‘From 30 feet away she looked like a lot of class. From 10 feet away she looked like something made up to be seen from 30 feet away.’ – The High Window.
The second thing which sets Chandler apart is, undeniably, his detective. Less precocious than Holmes, and harder than either Marple or Poirot, Marlowe nevertheless broke the mould by being more endemically real and human than any other model before him. In Chandler’s own words of what a detective should be, Marlowe fits the bill exactly. He is ‘a common man and yet an unusual man […] a man of honour, by instinct, by inevitability, without thought of it, and certainly without saying it. He must be the best man in his world and a good enough man for any world.’ In the dirty glamour of an unscrupulous city, Marlowe solves crimes for enough money to pay the bills, and liaises with the very worst aspects of society until he is slowly worn away by them. His life is inelegant, often thankless and lonely; and he is a man of pride and a poor man besides, with a tongue that talks him quicker into trouble than out of it. Yet it is his commonality, his fine and flawed humanity, which allows him to go among common people and solve their crimes – or sometimes not – and the bare simplicity of this fact has an elegance all of its own. Marlowe reflects a common human condition, which is perhaps even more poignant today: to look around and see the world how it really is, and be thoroughly dissatisfied with it.
Written before the dawn of the true ‘psychological character,’ Marlowe nevertheless is affected by what he sees and experiences, and it is his intrinsic reactions which give Chandler’s novels their multiples richness. This is perhaps the strongest reason why I say Chandler should be approached with maturity: at sixteen, Marlowe seemed to me a man who could handle anything with a prime shot and some verbal give and take; at twenty-three, he read truer to what he is – a man honour-bound to do a job which will eventually destroy him. Chandler is not a writer who spells things out, if anything I would call him more of an impressionist, in the sense that Marlowe’s emotions are oftener evoked than described, usually in some of the most beautifully written and poignant prose of the novel.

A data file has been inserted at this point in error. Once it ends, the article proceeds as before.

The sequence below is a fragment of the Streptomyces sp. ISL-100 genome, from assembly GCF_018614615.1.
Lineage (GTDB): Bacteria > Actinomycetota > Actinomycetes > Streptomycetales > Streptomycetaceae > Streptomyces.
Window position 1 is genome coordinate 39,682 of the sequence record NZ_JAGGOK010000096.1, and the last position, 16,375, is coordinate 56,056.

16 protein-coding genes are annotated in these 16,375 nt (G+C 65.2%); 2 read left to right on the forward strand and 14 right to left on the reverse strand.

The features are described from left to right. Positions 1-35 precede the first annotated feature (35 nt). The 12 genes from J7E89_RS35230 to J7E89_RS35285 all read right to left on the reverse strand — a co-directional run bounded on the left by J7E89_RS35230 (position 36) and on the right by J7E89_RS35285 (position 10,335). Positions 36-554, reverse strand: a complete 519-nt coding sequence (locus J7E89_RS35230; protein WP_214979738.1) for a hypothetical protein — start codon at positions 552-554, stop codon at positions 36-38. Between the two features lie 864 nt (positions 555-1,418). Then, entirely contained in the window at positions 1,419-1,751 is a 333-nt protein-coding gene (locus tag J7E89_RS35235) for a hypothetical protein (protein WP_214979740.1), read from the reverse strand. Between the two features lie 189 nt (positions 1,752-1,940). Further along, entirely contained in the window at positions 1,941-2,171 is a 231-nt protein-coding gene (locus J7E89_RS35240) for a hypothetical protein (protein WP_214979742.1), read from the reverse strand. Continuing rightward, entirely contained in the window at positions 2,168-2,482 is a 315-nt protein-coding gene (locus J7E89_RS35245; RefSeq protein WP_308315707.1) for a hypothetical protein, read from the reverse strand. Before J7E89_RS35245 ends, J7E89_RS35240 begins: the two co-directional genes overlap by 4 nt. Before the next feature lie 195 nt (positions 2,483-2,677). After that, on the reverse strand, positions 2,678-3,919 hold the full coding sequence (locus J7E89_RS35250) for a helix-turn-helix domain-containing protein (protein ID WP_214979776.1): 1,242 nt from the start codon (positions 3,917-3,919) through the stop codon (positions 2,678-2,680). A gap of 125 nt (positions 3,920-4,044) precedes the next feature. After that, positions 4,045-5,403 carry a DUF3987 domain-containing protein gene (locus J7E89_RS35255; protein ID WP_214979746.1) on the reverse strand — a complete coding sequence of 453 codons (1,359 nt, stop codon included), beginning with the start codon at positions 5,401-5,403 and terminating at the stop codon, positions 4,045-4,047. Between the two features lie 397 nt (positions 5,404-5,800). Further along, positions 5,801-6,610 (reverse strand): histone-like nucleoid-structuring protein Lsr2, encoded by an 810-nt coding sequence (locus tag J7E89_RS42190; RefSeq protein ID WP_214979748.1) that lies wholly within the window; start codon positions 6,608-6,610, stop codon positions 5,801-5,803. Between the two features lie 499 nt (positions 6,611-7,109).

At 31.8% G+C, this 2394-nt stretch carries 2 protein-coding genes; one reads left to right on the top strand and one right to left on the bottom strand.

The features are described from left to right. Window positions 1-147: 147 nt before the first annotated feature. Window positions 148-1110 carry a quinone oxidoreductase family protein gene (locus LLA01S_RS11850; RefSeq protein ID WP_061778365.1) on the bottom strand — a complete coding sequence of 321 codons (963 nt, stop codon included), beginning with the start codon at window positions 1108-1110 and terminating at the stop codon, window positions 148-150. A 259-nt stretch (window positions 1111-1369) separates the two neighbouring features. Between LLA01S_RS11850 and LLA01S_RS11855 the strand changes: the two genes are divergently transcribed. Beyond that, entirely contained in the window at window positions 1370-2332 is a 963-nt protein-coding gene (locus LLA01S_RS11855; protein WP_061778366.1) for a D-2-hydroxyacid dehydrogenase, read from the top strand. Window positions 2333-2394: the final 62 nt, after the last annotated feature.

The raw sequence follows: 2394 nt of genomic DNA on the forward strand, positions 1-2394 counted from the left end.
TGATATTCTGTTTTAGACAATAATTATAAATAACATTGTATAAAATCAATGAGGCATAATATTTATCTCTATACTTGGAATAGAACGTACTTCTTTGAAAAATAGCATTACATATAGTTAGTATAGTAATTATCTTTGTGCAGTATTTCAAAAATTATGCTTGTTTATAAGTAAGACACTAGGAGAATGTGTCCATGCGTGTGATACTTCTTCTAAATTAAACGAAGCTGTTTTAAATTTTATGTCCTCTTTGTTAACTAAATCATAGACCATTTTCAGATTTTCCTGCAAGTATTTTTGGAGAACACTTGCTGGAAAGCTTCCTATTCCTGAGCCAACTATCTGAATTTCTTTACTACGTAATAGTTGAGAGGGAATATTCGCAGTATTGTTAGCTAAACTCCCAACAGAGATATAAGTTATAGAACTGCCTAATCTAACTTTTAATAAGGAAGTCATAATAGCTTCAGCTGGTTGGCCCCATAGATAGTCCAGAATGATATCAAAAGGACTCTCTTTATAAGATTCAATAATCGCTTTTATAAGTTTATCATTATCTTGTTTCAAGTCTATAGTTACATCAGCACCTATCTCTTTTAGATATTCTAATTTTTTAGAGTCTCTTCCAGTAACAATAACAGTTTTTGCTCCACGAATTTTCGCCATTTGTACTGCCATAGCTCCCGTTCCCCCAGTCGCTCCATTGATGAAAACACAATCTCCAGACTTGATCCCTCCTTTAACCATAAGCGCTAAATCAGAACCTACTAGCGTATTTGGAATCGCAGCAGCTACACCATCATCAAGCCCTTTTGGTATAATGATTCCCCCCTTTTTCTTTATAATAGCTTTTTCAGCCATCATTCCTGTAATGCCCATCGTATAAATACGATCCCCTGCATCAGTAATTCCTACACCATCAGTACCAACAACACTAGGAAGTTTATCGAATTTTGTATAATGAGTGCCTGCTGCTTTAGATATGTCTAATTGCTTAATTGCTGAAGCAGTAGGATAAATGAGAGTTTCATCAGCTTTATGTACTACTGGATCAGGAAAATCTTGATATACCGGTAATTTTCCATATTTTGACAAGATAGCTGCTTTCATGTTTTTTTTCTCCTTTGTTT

‘Let the telephone ring, please. Let there be somebody to call up and plug me into the human race again. Even a cop. Even a Maglashan. Nobody has to like me. I just want to get off this frozen star.’ – The Little Sister.
Marlowe is the lone ranger of another era, which has advanced in every other way except human nature. He is Chandler’s stellar creation, and a detective who deserves his rightful place alongside Holmes and Marple and Poirot as something different from them but in no way inferior.
Chandler set out to introduce realism back into literature, and the praise that his novels still receive, even today, says that he succeeded. He wanted to see crime solved by an average man-of-the-streets and, finding no model for this vision, created it himself – a lesson for all fellow writers. So read him for pleasure, read him for the experience, read him because you don’t know what else to read. Chandler was a writer who wrote with purpose and who was, above all else, a true master of his craft.
- Works referred to in this post include: ‘The Simple Art of Murder’ (essay), The High Window and The Little Sister. No copyright intended.